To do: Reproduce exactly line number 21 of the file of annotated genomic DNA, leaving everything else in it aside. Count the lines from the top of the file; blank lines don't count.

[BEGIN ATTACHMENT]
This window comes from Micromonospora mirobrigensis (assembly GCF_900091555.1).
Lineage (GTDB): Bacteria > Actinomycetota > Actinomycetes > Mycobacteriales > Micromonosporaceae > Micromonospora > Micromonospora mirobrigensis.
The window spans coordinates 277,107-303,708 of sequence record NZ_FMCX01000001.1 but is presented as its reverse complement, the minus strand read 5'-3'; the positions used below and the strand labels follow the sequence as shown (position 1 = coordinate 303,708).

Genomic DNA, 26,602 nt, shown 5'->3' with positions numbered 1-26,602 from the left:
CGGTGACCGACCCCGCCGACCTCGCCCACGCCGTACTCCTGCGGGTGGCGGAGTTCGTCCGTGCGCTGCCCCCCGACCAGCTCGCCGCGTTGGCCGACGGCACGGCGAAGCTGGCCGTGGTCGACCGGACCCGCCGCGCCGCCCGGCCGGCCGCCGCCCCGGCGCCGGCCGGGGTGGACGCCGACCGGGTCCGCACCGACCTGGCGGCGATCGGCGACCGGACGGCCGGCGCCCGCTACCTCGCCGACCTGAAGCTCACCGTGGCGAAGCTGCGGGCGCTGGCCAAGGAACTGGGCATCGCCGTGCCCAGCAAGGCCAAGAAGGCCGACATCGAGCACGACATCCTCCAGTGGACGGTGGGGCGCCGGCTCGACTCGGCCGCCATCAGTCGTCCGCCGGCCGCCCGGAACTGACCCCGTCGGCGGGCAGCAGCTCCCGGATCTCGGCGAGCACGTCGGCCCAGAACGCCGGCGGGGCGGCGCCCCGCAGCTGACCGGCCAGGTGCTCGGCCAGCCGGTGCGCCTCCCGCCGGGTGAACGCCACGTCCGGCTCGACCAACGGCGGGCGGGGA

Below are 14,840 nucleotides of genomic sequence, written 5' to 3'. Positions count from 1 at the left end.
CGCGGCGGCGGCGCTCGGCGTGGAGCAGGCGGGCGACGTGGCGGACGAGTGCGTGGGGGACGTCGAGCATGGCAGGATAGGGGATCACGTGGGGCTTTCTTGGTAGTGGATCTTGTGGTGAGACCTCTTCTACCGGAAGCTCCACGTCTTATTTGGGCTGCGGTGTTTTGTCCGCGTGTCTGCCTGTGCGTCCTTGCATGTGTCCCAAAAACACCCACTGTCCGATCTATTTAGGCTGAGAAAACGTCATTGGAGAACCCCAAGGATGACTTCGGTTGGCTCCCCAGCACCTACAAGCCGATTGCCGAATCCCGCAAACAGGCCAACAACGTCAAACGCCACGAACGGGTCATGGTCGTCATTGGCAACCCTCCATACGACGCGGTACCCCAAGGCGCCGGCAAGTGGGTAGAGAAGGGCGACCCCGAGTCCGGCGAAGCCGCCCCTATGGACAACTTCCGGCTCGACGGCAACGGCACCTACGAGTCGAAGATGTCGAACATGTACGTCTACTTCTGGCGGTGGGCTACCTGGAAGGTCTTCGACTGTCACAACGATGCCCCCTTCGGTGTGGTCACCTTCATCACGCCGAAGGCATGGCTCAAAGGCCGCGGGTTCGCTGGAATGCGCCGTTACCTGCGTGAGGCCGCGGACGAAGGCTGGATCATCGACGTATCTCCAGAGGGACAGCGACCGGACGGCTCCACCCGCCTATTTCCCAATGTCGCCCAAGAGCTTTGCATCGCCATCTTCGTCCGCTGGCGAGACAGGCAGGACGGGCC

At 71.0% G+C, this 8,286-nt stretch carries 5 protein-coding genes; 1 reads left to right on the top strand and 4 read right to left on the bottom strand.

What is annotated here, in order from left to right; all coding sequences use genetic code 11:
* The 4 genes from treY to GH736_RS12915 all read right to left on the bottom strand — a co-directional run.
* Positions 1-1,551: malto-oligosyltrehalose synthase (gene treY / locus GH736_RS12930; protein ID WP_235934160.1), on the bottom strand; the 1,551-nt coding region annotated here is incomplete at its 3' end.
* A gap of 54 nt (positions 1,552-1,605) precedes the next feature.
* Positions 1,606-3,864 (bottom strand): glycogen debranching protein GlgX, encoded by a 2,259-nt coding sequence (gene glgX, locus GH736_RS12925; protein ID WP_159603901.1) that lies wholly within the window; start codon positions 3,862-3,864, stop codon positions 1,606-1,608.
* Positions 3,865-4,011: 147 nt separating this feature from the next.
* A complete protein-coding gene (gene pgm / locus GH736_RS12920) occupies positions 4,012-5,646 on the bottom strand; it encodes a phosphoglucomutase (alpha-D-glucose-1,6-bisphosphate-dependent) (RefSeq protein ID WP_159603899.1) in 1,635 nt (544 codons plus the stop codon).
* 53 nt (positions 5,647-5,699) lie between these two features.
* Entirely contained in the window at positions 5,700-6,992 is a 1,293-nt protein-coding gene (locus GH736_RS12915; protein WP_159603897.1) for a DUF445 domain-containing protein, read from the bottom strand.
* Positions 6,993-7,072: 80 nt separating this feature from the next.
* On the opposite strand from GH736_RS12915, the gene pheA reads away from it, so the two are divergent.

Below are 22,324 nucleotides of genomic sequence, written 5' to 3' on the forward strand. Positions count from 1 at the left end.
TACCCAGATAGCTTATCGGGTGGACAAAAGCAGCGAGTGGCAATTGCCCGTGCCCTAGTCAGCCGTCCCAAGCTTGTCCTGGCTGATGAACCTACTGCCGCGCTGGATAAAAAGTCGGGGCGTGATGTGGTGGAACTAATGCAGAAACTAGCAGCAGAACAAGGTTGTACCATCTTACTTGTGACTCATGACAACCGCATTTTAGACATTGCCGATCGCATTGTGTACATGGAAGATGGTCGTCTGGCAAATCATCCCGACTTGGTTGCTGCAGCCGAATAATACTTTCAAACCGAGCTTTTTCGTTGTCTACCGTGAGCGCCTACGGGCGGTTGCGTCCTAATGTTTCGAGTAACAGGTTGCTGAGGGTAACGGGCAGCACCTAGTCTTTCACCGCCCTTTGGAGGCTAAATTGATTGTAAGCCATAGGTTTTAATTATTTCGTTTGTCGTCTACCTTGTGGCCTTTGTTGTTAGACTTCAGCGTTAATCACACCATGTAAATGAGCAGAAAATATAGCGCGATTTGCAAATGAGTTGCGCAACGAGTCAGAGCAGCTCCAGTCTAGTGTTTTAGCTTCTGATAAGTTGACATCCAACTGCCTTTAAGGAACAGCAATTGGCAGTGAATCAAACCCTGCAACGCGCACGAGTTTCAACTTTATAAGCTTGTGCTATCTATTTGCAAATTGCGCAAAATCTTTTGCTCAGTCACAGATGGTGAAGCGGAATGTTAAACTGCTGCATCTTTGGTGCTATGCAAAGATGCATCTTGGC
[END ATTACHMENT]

TACCCAGATAGCTTATCGGGTGGACAAAAGCAGCGAGTGGCAATTGCCCGTGCCCTAGTCAGCCGTCCCAAGCTTGTCCTGGCTGATGAACCTACTGCCGCGCTGGATAAAAAGTCGGGGCGTGATGTGGTGGAACTAATGCAGAAACTAGCAGCAGAACAAGGTTGTACCATCTTACTTGTGACTCATGACAACCGCATTTTAGACATTGCCGATCGCATTGTGTACATGGAAGATGGTCGTCTGGCAAATCATCCCGACTTGGTTGCTGCAGCCGAATAATACTTTCAAACCGAGCTTTTTCGTTGTCTACCGTGAGCGCCTACGGGCGGTTGCGTCCTAATGTTTCGAGTAACAGGTTGCTGAGGGTAACGGGCAGCACCTAGTCTTTCACCGCCCTTTGGAGGCTAAATTGATTGTAAGCCATAGGTTTTAATTATTTCGTTTGTCGTCTACCTTGTGGCCTTTGTTGTTAGACTTCAGCGTTAATCACACCATGTAAATGAGCAGAAAATATAGCGCGATTTGCAAATGAGTTGCGCAACGAGTCAGAGCAGCTCCAGTCTAGTGTTTTAGCTTCTGATAAGTTGACATCCAACTGCCTTTAAGGAACAGCAATTGGCAGTGAATCAAACCCTGCAACGCGCACGAGTTTCAACTTTATAAGCTTGTGCTATCTATTTGCAAATTGCGCAAAATCTTTTGCTCAGTCACAGATGGTGAAGCGGAATGTTAAACTGCTGCATCTTTGGTGCTATGCAAAGATGCATCTTGGC